Geena Davis received a Lifetime Achievement Award from the Howard Gotlieb Archival Research Center at Boston University and the Bette Davis Foundation last Friday evening, March 28. The ceremony marked the opening of “Geena Davis: Actress and Advocate,” an archival exhibit detailing Davis’ Academy-award winning career in film, as well as her advocacy for equal gender representation in media.
Davis, 58, graduated from Boston University’s College of Fine Arts in 1979 to pursue acting. She won an Oscar for Best Actress ten years later for her role in “The Accidental Tourist.” She is also known for her work in “Beetlejuice,” “A League of Their Own,” “Stuart Little,” and was nominated for another Academy Award in 1992 for her character in “Thelma and Louise.”
“I always wanted to play characters who were in charge of their own fate,” said Davis in a press conference at the event. “When [“Thelma and Louise”] garnered such a big reaction from women it made me think much more consciously about what the women in the audience would think about my characters.”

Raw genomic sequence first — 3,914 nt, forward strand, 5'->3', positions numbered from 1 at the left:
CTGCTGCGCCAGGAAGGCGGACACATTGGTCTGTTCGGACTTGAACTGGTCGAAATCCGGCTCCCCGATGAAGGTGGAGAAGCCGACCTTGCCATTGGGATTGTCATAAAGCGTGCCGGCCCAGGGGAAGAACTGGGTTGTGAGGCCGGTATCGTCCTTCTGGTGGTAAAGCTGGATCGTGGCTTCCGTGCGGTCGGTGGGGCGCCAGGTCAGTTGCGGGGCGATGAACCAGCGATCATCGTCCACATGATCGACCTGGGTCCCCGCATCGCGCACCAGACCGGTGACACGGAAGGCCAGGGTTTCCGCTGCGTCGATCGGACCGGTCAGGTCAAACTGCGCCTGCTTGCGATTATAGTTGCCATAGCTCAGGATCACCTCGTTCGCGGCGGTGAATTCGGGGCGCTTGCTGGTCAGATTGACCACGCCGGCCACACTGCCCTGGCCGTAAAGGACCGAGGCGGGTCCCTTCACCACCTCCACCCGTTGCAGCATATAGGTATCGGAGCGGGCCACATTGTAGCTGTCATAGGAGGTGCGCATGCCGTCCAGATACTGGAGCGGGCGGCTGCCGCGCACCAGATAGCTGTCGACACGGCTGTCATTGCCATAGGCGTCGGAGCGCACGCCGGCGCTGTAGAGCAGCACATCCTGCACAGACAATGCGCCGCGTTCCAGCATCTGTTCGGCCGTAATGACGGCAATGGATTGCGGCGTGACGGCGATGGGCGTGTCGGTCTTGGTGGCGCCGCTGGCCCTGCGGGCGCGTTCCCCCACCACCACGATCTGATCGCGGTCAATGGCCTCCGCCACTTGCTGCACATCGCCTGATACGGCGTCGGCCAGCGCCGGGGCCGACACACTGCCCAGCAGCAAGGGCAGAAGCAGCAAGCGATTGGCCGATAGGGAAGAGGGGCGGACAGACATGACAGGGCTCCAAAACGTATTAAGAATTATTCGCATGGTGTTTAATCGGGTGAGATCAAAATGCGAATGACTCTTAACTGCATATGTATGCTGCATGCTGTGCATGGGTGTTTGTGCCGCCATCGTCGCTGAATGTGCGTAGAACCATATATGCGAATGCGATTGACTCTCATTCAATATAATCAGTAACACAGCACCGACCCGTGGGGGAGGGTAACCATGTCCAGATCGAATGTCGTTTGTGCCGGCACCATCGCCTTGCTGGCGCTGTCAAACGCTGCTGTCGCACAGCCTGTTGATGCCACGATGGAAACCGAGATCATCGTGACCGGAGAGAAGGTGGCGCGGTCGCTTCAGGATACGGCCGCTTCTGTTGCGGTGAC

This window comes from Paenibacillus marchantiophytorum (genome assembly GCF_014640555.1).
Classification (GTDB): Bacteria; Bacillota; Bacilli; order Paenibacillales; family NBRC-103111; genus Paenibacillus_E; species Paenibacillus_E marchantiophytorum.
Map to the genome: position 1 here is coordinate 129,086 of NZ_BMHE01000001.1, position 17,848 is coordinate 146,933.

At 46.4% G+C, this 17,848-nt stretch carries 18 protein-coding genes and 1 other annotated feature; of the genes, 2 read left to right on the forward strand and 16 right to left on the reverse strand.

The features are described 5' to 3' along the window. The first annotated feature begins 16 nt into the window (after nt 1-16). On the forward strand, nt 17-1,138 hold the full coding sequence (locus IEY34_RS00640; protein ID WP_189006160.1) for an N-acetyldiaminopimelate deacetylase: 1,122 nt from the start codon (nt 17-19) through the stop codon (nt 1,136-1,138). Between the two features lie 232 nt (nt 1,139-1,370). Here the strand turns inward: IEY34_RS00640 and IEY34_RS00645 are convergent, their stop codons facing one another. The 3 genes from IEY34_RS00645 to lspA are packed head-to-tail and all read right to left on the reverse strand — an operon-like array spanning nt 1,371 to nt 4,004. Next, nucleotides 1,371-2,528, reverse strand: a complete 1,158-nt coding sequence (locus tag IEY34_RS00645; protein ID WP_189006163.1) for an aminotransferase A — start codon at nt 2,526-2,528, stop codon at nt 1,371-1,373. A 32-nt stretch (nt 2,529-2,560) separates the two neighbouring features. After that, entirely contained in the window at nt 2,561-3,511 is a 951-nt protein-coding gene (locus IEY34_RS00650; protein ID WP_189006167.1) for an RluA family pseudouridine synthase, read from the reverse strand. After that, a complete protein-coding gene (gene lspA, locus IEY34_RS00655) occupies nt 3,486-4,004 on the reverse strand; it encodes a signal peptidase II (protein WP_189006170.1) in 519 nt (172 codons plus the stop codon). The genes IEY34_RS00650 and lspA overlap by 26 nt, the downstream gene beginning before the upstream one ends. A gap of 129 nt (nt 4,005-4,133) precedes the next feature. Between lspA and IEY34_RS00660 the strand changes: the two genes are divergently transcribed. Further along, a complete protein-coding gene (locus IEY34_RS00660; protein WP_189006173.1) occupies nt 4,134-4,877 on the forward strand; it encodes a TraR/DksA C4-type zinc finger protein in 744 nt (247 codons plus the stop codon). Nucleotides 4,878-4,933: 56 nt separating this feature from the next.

Davis started the Geena Davis Institute on Gender in Media in 2004 after watching family movies with her daughter, who’s now twelve, and noticing a severe under-representation of female characters. The non-profit research entity studies gender representation in film and television, particularly media aimed at young audiences. It works to reduce stereotypes of women by bringing attention to disparities in family films. Research from the last decade showed fewer than 1/3 characters in family films are female, and more than 95% of C-suite characters are male.
“I think it’s incredibly important, the images of women that we see,” said Davis. “If we’re showing kids female characters that are stereotyped, sidelined, or highly sexualized or not even there, we’re sending a message to kids. It’s basically saying that women and girls aren’t as important as boys.”
The institute is now the leading source of research on gender depictions in media. In 2013, it partnered with the United Nations Entity for Gender Equality for a global study that will be presented at the Second Global Symposium on Gender in Media in the Fall of 2014.
“The ratio of male to female characters in film has been exactly the same since 1946… things just haven’t changed,” said Davis. “I’m hoping that finally this last year where “Hunger Games” was number one and “Frozen” was number four, we actually might get some momentum.”